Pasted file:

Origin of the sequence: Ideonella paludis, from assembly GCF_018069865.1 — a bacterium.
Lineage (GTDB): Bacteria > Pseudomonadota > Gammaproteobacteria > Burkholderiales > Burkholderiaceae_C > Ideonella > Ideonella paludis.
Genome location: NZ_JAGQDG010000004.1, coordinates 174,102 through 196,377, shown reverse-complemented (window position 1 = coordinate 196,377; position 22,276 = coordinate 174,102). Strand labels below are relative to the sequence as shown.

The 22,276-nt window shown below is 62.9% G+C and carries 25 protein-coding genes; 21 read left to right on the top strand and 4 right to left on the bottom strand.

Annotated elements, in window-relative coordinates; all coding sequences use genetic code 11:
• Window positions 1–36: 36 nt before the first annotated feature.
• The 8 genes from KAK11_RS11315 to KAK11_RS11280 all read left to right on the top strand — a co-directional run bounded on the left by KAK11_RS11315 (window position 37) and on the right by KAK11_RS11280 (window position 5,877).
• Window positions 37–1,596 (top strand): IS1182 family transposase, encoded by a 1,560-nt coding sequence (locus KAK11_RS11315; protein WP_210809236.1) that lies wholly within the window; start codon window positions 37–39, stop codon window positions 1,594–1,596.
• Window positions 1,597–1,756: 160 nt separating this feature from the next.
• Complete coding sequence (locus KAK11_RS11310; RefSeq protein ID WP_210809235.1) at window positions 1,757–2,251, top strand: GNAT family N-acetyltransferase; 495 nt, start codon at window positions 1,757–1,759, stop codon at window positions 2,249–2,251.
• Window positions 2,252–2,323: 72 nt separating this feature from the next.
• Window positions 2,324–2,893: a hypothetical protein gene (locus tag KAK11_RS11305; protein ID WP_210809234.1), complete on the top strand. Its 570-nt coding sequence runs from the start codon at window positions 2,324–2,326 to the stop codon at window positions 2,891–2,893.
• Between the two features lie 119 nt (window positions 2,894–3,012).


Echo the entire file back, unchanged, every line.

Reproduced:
Origin of the sequence: Ideonella paludis, from assembly GCF_018069865.1 — a bacterium.
Lineage (GTDB): Bacteria > Pseudomonadota > Gammaproteobacteria > Burkholderiales > Burkholderiaceae_C > Ideonella > Ideonella paludis.
Genome location: NZ_JAGQDG010000004.1, coordinates 174,102 through 196,377, shown reverse-complemented (window position 1 = coordinate 196,377; position 22,276 = coordinate 174,102). Strand labels below are relative to the sequence as shown.

The 22,276-nt window shown below is 62.9% G+C and carries 25 protein-coding genes; 21 read left to right on the top strand and 4 right to left on the bottom strand.

Annotated elements, in window-relative coordinates; all coding sequences use genetic code 11:
• Window positions 1–36: 36 nt before the first annotated feature.
• The 8 genes from KAK11_RS11315 to KAK11_RS11280 all read left to right on the top strand — a co-directional run bounded on the left by KAK11_RS11315 (window position 37) and on the right by KAK11_RS11280 (window position 5,877).
• Window positions 37–1,596 (top strand): IS1182 family transposase, encoded by a 1,560-nt coding sequence (locus KAK11_RS11315; protein WP_210809236.1) that lies wholly within the window; start codon window positions 37–39, stop codon window positions 1,594–1,596.
• Window positions 1,597–1,756: 160 nt separating this feature from the next.
• Complete coding sequence (locus KAK11_RS11310; RefSeq protein ID WP_210809235.1) at window positions 1,757–2,251, top strand: GNAT family N-acetyltransferase; 495 nt, start codon at window positions 1,757–1,759, stop codon at window positions 2,249–2,251.
• Window positions 2,252–2,323: 72 nt separating this feature from the next.
• Window positions 2,324–2,893: a hypothetical protein gene (locus tag KAK11_RS11305; protein ID WP_210809234.1), complete on the top strand. Its 570-nt coding sequence runs from the start codon at window positions 2,324–2,326 to the stop codon at window positions 2,891–2,893.
• Between the two features lie 119 nt (window positions 2,894–3,012).